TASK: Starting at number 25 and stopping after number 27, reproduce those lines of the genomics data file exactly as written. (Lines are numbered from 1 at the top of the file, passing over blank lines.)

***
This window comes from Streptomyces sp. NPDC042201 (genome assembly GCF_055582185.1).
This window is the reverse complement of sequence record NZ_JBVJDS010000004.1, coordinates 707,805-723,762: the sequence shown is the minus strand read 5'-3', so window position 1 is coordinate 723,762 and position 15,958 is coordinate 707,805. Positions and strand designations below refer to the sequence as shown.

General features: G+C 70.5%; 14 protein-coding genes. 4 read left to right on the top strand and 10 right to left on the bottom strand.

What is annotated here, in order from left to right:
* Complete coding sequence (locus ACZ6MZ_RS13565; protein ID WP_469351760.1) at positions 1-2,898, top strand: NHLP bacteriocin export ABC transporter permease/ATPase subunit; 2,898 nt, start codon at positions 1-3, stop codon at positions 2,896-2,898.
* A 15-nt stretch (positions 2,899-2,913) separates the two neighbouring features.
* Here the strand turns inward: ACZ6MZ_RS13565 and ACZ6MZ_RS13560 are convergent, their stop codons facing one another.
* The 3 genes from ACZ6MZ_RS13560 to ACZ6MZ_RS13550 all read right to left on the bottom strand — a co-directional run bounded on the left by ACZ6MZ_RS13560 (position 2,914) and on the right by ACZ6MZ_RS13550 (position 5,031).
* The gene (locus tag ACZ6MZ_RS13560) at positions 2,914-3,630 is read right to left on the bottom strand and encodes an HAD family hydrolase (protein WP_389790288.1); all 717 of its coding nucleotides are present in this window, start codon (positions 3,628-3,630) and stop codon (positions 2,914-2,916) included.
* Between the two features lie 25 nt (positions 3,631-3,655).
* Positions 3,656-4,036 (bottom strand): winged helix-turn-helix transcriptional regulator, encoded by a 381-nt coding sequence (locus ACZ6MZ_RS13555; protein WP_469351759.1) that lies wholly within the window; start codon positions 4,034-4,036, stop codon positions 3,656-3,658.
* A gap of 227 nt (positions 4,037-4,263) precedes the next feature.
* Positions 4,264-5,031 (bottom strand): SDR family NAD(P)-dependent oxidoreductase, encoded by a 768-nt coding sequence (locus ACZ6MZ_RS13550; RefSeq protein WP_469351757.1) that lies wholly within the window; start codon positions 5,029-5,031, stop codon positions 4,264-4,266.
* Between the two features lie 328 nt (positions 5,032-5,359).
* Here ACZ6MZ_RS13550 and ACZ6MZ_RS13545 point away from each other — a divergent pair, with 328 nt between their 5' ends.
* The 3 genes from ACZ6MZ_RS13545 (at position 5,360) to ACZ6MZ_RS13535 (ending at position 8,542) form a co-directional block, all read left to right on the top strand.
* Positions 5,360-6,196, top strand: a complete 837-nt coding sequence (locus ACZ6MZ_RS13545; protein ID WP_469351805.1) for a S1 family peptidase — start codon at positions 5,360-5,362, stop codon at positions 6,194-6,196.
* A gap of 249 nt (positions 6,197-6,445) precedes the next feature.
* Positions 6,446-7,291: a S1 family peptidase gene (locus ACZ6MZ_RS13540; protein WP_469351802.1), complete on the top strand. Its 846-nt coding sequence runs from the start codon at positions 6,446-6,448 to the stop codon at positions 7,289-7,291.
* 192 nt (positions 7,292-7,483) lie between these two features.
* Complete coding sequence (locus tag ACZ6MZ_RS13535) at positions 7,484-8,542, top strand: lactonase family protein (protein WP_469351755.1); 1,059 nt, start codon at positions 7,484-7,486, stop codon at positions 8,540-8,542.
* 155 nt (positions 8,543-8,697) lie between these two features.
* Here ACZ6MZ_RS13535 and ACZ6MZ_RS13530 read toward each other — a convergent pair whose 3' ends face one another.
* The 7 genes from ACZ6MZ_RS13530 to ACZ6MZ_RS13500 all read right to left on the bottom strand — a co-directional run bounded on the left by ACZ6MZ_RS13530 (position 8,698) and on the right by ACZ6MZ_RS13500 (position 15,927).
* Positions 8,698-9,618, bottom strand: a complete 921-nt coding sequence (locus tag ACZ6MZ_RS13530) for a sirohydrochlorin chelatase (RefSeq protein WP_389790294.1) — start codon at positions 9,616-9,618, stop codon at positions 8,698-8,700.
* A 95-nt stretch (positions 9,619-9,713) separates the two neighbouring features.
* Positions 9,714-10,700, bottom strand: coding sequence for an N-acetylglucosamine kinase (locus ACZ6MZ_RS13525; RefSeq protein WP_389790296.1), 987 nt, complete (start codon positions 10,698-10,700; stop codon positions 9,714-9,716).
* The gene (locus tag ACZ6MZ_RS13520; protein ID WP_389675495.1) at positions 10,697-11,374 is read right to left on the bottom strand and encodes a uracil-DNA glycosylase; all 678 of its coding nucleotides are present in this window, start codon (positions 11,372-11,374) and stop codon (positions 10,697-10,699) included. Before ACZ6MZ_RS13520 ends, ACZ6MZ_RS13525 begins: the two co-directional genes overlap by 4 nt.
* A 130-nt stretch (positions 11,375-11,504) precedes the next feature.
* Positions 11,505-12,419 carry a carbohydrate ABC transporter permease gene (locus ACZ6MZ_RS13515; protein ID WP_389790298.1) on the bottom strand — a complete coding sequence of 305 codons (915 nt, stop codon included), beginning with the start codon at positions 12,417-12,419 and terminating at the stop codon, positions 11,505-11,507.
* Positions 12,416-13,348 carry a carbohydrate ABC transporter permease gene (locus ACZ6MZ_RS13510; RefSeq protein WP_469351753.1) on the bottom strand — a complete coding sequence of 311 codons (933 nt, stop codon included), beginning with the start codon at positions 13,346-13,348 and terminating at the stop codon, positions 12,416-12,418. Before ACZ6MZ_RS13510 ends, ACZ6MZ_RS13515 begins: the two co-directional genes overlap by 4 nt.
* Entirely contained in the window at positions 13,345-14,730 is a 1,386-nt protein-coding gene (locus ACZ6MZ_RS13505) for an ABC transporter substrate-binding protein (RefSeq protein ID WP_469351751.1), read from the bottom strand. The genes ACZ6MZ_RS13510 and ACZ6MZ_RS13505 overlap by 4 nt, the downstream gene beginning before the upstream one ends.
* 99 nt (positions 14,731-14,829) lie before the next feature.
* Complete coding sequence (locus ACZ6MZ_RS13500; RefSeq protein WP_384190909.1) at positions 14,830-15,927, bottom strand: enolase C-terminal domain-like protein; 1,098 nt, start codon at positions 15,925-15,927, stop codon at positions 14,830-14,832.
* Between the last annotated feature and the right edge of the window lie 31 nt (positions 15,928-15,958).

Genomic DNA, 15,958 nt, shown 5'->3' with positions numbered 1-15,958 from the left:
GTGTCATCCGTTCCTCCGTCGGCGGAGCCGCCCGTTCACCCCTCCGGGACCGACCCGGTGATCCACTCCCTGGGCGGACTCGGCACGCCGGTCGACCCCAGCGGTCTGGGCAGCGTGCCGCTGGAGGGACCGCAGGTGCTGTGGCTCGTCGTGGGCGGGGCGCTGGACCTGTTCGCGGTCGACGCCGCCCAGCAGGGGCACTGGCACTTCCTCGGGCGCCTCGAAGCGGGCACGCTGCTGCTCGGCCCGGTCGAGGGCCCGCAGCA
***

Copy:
* Positions 8,698-9,618, bottom strand: a complete 921-nt coding sequence (locus tag ACZ6MZ_RS13530) for a sirohydrochlorin chelatase (RefSeq protein WP_389790294.1) — start codon at positions 9,616-9,618, stop codon at positions 8,698-8,700.
* A 95-nt stretch (positions 9,619-9,713) separates the two neighbouring features.
* Positions 9,714-10,700, bottom strand: coding sequence for an N-acetylglucosamine kinase (locus ACZ6MZ_RS13525; RefSeq protein WP_389790296.1), 987 nt, complete (start codon positions 10,698-10,700; stop codon positions 9,714-9,716).